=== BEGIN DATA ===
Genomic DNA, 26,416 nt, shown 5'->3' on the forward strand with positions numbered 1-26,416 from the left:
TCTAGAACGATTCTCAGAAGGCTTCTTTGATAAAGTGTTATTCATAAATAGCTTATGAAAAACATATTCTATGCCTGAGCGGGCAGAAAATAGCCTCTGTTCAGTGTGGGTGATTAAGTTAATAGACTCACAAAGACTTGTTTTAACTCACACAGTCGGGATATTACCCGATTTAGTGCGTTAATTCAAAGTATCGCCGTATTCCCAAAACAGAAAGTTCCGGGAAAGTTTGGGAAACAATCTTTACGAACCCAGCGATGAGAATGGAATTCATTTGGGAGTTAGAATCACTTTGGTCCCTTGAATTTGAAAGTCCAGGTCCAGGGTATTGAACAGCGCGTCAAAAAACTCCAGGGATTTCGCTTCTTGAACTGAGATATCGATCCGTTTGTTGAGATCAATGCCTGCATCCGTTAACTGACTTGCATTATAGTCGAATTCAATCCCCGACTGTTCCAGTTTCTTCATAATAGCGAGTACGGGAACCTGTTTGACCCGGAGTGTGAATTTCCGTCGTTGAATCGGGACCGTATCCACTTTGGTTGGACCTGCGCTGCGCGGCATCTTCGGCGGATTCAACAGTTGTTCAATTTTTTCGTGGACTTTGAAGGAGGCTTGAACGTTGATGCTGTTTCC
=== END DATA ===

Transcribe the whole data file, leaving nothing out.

Genomic DNA, 26,416 nt, shown 5'->3' on the forward strand with positions numbered 1-26,416 from the left:
TCTAGAACGATTCTCAGAAGGCTTCTTTGATAAAGTGTTATTCATAAATAGCTTATGAAAAACATATTCTATGCCTGAGCGGGCAGAAAATAGCCTCTGTTCAGTGTGGGTGATTAAGTTAATAGACTCACAAAGACTTGTTTTAACTCACACAGTCGGGATATTACCCGATTTAGTGCGTTAATTCAAAGTATCGCCGTATTCCCAAAACAGAAAGTTCCGGGAAAGTTTGGGAAACAATCTTTACGAACCCAGCGATGAGAATGGAATTCATTTGGGAGTTAGAATCACTTTGGTCCCTTGAATTTGAAAGTCCAGGTCCAGGGTATTGAACAGCGCGTCAAAAAACTCCAGGGATTTCGCTTCTTGAACTGAGATATCGATCCGTTTGTTGAGATCAATGCCTGCATCCGTTAACTGACTTGCATTATAGTCGAATTCAATCCCCGACTGTTCCAGTTTCTTCATAATAGCGAGTACGGGAACCTGTTTGACCCGGAGTGTGAATTTCCGTCGTTGAATCGGGACCGTATCCACTTTGGTTGGACCTGCGCTGCGCGGCATCTTCGGCGGATTCAACAGTTGTTCAATTTTTTCGTGGACTTTGAAGGAGGCTTGAACGTTGATGCTGTTTCC